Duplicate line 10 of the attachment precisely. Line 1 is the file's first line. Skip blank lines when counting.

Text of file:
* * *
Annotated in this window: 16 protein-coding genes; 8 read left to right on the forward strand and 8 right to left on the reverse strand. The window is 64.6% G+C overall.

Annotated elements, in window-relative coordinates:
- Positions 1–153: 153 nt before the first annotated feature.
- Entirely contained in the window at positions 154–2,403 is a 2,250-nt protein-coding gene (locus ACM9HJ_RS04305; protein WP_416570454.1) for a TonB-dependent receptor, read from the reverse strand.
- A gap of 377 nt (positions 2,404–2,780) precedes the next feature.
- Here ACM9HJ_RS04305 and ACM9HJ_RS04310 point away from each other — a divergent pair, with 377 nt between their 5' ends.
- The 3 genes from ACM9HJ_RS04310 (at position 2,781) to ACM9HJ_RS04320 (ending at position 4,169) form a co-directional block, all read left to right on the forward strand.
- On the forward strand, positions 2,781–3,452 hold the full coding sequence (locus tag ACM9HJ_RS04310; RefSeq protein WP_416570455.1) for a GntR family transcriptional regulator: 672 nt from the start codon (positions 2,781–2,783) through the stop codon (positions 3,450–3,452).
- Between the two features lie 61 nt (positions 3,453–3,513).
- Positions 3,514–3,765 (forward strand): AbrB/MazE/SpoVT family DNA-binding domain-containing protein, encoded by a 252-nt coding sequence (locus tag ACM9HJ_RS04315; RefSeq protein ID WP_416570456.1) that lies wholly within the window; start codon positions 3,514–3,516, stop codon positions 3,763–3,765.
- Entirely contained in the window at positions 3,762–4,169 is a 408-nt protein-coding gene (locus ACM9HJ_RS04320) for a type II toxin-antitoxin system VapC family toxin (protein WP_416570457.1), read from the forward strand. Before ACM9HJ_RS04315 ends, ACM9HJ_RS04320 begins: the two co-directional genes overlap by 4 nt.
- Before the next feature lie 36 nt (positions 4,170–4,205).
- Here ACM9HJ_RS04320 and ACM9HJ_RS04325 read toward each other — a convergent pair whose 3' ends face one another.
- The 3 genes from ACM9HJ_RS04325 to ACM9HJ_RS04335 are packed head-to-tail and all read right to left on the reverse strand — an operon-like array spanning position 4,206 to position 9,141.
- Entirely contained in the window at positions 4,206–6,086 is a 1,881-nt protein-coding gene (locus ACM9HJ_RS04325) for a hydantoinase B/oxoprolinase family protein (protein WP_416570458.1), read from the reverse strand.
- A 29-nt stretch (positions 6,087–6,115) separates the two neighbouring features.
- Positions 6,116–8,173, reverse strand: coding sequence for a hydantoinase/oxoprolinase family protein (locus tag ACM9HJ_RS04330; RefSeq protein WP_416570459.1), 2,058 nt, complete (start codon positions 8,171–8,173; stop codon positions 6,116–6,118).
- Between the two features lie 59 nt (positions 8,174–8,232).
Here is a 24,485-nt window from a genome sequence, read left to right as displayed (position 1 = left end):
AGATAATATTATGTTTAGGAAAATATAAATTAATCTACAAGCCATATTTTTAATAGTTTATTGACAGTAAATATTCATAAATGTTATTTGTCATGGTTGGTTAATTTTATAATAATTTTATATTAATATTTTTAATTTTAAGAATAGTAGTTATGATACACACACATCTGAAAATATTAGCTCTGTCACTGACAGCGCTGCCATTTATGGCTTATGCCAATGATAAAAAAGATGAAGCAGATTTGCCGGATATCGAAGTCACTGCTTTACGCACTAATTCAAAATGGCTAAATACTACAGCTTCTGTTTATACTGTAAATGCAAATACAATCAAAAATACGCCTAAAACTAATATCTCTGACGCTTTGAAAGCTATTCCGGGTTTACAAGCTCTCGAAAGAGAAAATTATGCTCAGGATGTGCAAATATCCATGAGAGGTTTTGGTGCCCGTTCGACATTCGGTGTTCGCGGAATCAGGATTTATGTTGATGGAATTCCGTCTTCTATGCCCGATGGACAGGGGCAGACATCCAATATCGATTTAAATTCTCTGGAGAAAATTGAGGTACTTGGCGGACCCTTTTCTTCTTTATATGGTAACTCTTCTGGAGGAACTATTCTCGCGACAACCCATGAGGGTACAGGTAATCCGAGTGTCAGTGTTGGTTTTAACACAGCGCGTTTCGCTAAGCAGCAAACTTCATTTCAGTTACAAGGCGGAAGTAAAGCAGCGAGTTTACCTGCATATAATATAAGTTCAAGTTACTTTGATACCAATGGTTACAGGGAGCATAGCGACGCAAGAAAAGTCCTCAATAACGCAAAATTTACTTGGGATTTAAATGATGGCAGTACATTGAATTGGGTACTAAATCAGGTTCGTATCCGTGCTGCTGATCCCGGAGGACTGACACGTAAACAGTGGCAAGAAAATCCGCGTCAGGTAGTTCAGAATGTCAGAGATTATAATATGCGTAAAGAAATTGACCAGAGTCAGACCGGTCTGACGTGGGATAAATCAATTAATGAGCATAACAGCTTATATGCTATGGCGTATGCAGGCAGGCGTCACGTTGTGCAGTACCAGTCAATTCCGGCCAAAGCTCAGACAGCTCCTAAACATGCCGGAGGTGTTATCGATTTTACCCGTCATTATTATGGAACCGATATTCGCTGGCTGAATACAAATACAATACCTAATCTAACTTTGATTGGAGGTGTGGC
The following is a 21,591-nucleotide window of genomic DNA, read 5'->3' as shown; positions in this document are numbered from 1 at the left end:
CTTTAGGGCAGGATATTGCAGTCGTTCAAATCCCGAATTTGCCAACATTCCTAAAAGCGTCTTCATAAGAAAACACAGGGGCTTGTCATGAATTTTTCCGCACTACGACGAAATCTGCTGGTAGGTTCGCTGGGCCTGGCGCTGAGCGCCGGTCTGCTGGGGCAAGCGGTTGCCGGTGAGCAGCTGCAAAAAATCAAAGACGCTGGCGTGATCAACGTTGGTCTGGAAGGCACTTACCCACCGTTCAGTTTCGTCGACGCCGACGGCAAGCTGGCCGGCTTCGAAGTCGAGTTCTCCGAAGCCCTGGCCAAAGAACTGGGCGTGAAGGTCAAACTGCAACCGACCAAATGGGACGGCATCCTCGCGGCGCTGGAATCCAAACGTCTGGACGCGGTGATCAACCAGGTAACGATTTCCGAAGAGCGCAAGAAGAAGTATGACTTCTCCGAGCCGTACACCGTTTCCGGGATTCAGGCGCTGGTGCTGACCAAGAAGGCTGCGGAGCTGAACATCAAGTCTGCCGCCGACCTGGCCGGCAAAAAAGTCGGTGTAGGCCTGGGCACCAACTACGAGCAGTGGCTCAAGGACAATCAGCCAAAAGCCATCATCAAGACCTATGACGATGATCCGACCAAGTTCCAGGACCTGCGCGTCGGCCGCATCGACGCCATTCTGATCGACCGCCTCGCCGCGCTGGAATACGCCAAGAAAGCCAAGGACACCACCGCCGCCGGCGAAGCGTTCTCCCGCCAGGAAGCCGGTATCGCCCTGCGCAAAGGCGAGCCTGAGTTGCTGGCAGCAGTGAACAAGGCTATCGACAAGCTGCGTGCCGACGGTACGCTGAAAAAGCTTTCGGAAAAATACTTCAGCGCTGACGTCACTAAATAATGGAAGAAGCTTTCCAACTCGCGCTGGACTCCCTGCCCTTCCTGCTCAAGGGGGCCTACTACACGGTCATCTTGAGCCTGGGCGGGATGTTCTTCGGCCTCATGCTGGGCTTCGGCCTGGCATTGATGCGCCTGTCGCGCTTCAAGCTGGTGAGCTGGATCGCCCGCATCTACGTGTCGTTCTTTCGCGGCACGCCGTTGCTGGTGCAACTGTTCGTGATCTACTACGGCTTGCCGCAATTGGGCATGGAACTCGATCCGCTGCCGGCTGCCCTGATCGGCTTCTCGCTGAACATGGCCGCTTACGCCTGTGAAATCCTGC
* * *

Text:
- Positions 3,514–3,765 (forward strand): AbrB/MazE/SpoVT family DNA-binding domain-containing protein, encoded by a 252-nt coding sequence (locus tag ACM9HJ_RS04315; RefSeq protein ID WP_416570456.1) that lies wholly within the window; start codon positions 3,514–3,516, stop codon positions 3,763–3,765.